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State parks are parks or other protected areas managed at the sub-national level within those nations which use "state" as a political subdivision. State parks are typically established by a state to preserve a location on account of its natural beauty, historic interest, or recreational potential. There are state parks under the administration of the government of each U.S. state, some of the Mexican states, and in Brazil. The term is also used in the Australian states of Victoria and New South Wales. The equivalent term used in Canada, Argentina, South Africa, and Belgium, is provincial park. Similar systems of local government maintained parks exist in other countries, but the terminology varies.
State parks are thus similar to national parks, but under state rather than federal administration. Similarly, local government entities below state level may maintain parks, e.g., regional parks or county parks. In general, state parks are smaller than national parks, with a few exceptions such as the Adirondack Park in New York, Anza-Borrego Desert State Park in California, and Wood-Tikchik State Park in Alaska, the largest state park in the United States.
State parks by country
United States of America
As of 2014[update], there were 10,234 state park units in the United States, according to the National Association of State Park Directors (NASPD). There are some 739 million annual visits to the country's state parks. The NASPD further counts over 43,000 miles (69,000 km) of trail, 217,367 campsites, and 8,277 cabins and lodges across U.S. state parks. The largest state park system in the United States is Alaska State Parks, with over 100 sites encompassing 3.3 million acres.
Many states include designations beyond "state park" in their state parks systems. Other designations might be state recreation areas, state beaches, and state nature reserves. Some state park systems include long-distance trails and historic sites. To encourage tourism in rural areas, several states have simple lodges, inns, hotels, or motels (usually with a restaurant) for lodging at some parks. These typically use "Resort" in the name, such as "_____ Resort State Park" in West Virginia state parks and "_____ State Resort Park" in neighboring Kentucky state parks, which has 17 such resort parks, the most of any state. Other states use the Resort name inconsistently (like DeGray Lake Resort State Park, the only one out of three resorts in Arkansas state parks), or have only one such park (South Carolina state parks' Hickory Knob State Resort Park), or do not use the designation at all (such as the lodges of Georgia state parks). The term "lodge" may also refer to a hiking lodge, essentially a large cabin for hikers rather than a large facility with private rooms and a restaurant. Other lodging may include yurts and tipis.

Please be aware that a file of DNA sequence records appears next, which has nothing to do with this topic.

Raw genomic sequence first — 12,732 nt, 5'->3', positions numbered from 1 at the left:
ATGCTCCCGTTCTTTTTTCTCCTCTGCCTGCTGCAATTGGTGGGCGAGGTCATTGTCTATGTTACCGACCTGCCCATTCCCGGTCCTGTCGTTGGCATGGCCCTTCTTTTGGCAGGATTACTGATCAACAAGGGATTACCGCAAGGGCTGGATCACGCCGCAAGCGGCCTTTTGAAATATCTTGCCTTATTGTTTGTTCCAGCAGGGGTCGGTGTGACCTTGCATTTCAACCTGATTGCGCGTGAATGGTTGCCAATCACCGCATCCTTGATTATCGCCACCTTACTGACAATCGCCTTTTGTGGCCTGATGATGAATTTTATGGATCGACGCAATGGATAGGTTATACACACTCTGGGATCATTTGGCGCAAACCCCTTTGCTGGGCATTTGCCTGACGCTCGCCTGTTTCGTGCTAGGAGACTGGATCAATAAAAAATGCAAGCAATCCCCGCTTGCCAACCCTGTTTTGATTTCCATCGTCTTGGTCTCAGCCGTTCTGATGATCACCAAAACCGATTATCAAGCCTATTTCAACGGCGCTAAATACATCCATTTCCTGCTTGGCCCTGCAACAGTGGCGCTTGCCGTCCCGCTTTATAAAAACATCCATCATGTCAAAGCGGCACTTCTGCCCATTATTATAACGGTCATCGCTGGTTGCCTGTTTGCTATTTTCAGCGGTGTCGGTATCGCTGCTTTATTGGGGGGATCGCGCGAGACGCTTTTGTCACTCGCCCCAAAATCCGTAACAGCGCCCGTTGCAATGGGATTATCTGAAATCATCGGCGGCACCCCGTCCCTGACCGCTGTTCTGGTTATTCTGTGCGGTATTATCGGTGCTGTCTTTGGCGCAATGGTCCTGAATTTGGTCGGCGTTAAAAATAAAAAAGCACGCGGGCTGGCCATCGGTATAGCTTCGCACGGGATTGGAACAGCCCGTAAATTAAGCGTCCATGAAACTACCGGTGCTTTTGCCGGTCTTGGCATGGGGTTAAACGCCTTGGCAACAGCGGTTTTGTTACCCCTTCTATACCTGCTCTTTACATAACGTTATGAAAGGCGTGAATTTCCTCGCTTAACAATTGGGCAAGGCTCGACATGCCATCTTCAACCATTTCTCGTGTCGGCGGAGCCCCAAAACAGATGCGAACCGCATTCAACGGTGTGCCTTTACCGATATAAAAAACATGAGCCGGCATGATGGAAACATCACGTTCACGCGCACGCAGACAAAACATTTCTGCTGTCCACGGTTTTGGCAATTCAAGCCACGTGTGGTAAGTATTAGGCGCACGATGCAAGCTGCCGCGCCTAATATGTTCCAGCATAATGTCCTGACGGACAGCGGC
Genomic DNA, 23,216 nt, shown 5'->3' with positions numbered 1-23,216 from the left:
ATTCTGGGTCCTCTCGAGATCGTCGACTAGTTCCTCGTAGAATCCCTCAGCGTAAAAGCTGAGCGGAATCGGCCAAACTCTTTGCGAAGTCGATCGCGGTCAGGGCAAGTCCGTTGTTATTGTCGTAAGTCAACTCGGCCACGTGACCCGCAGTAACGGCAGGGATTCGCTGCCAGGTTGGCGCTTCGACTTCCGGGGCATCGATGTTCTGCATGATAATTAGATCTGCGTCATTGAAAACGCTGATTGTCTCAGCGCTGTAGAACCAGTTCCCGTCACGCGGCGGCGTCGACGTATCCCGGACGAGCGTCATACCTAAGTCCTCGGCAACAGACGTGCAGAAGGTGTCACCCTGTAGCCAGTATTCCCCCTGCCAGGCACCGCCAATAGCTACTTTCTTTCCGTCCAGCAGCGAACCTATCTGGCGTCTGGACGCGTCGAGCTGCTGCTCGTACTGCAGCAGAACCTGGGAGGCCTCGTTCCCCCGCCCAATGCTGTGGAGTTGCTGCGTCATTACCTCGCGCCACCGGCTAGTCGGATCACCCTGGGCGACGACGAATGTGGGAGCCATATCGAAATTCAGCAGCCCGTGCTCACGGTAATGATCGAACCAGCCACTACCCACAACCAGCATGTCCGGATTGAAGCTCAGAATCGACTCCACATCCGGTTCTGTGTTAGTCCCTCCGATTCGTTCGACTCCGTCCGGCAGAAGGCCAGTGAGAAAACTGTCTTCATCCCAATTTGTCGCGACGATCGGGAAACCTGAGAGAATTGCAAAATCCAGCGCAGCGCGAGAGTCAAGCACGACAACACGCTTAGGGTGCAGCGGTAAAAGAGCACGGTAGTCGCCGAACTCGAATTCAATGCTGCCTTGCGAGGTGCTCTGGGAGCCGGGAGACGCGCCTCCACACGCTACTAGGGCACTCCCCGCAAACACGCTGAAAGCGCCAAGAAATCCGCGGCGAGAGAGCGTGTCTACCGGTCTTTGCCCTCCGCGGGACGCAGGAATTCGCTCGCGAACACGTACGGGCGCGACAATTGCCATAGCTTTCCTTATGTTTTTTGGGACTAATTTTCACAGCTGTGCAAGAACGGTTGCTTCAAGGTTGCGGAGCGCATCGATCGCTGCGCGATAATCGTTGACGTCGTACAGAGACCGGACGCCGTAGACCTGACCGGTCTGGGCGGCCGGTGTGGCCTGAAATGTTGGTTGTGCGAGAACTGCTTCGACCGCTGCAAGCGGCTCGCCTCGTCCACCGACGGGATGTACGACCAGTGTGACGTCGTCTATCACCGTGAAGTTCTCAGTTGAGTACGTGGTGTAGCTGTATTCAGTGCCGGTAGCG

Not all parks owned by a state are necessarily part of its state-park system, such as Stone Mountain Park near Atlanta. Conversely, not all state-designated parks are entirely under state ownership, such as Adirondack Park, which uses a model more like the national parks of England and Wales. Some Texas state parks are actually a land lease from the U.S. government, while Mackinac National Park was handed down to become the first one of the Michigan state parks. As with national parks, facilities at state parks are often leased to concessionaires to operate. Breaks Interstate Park is operated under an interstate compact by Virginia state parks, although it is also one of the Kentucky state parks, straddling both sides of the state line. Other multi-state parks are legally two separate parks with the same name and more informal cooperation between them.
The title of oldest state park in the United States is claimed by Niagara Falls State Park in New York, established in 1885. However several public parks previously or currently maintained at the state level pre-date it. Indian Springs State Park has been operated continuously by the state of Georgia as a public park since 1825, although it did not gain the title "State Park" until 1931. In 1864 Yosemite Valley and Mariposa Grove were ceded by the federal government to California until Yosemite National Park was proclaimed in 1890. In 1878 Wisconsin set aside a vast swath of its northern forests as "The State Park" but, needing money, sold most of it to lumber companies within 20 years. The first state park with the designation of "state park" was Mackinac Island State Park in 1895, which was first a national park before being transferred to the state of Michigan.
Many state park systems date to the 1930s, when around 800 state parks (and several national ones) across the country were developed with assistance from federal job-creation programs like the Civilian Conservation Corps and Works Progress Administration.
|Wikimedia Commons has media related to State parks.|
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- Alaska State Parks
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- "Mackinac Island State Park". Mackinac Island State Park Commission. Retrieved 2011-05-13.
- Don (2006-01-09). "The monument builders - CCC: The Depression-era corps built roads, parks and bridges, and now people are raising money for a monument to them". Duluth News Tribune. Duluth, Minn.
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- Newton, Norman T. "The State Park Movement: 1864-1933;" and "State Parks and the Civilian Conservation Corps, Parkways and Their Offspring." in Design on the Land: the Development of Landscape Architecture (Harvard UP 1971)
- Parker, Eugene Phillip. "When Forests Trumped Parks: The Maryland Experience, 1906-1950." Maryland Historical Magazine (2006) 101#2 pp: 203-224.